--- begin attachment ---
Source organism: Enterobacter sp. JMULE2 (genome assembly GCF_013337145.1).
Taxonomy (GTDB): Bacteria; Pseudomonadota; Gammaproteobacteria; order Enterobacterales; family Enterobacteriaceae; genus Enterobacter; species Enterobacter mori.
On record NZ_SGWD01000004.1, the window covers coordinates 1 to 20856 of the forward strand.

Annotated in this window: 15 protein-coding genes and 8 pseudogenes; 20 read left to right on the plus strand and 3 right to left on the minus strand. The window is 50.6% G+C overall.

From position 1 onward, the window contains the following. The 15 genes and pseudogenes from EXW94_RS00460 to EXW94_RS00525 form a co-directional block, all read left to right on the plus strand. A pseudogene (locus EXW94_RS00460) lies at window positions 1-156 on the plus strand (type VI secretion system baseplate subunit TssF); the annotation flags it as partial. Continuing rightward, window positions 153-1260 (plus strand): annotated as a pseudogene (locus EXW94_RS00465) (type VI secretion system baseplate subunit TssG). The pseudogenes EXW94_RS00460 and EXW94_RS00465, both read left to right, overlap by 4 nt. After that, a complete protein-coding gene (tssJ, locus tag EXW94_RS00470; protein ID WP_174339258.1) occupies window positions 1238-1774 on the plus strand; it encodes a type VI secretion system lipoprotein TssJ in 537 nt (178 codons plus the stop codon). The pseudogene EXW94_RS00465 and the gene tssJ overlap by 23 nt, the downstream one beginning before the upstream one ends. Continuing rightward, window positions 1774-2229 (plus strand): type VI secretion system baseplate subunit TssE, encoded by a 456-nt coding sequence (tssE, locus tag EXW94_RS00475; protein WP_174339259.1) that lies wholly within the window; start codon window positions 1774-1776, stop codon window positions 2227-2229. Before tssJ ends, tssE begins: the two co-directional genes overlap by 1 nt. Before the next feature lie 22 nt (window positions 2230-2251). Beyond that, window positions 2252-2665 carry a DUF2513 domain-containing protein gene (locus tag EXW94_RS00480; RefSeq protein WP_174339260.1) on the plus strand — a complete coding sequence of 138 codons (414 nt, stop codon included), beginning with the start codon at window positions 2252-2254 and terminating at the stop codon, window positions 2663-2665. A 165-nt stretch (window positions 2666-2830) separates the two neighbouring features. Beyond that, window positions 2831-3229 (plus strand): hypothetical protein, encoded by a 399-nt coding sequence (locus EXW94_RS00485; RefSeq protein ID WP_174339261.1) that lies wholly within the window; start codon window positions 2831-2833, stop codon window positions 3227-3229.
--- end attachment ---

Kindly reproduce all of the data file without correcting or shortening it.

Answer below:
Source organism: Enterobacter sp. JMULE2 (genome assembly GCF_013337145.1).
Taxonomy (GTDB): Bacteria; Pseudomonadota; Gammaproteobacteria; order Enterobacterales; family Enterobacteriaceae; genus Enterobacter; species Enterobacter mori.
On record NZ_SGWD01000004.1, the window covers coordinates 1 to 20856 of the forward strand.

Annotated in this window: 15 protein-coding genes and 8 pseudogenes; 20 read left to right on the plus strand and 3 right to left on the minus strand. The window is 50.6% G+C overall.

From position 1 onward, the window contains the following. The 15 genes and pseudogenes from EXW94_RS00460 to EXW94_RS00525 form a co-directional block, all read left to right on the plus strand. A pseudogene (locus EXW94_RS00460) lies at window positions 1-156 on the plus strand (type VI secretion system baseplate subunit TssF); the annotation flags it as partial. Continuing rightward, window positions 153-1260 (plus strand): annotated as a pseudogene (locus EXW94_RS00465) (type VI secretion system baseplate subunit TssG). The pseudogenes EXW94_RS00460 and EXW94_RS00465, both read left to right, overlap by 4 nt. After that, a complete protein-coding gene (tssJ, locus tag EXW94_RS00470; protein ID WP_174339258.1) occupies window positions 1238-1774 on the plus strand; it encodes a type VI secretion system lipoprotein TssJ in 537 nt (178 codons plus the stop codon). The pseudogene EXW94_RS00465 and the gene tssJ overlap by 23 nt, the downstream one beginning before the upstream one ends. Continuing rightward, window positions 1774-2229 (plus strand): type VI secretion system baseplate subunit TssE, encoded by a 456-nt coding sequence (tssE, locus tag EXW94_RS00475; protein WP_174339259.1) that lies wholly within the window; start codon window positions 1774-1776, stop codon window positions 2227-2229. Before tssJ ends, tssE begins: the two co-directional genes overlap by 1 nt. Before the next feature lie 22 nt (window positions 2230-2251). Beyond that, window positions 2252-2665 carry a DUF2513 domain-containing protein gene (locus tag EXW94_RS00480; RefSeq protein WP_174339260.1) on the plus strand — a complete coding sequence of 138 codons (414 nt, stop codon included), beginning with the start codon at window positions 2252-2254 and terminating at the stop codon, window positions 2663-2665. A 165-nt stretch (window positions 2666-2830) separates the two neighbouring features. Beyond that, window positions 2831-3229 (plus strand): hypothetical protein, encoded by a 399-nt coding sequence (locus EXW94_RS00485; RefSeq protein ID WP_174339261.1) that lies wholly within the window; start codon window positions 2831-2833, stop codon window positions 3227-3229.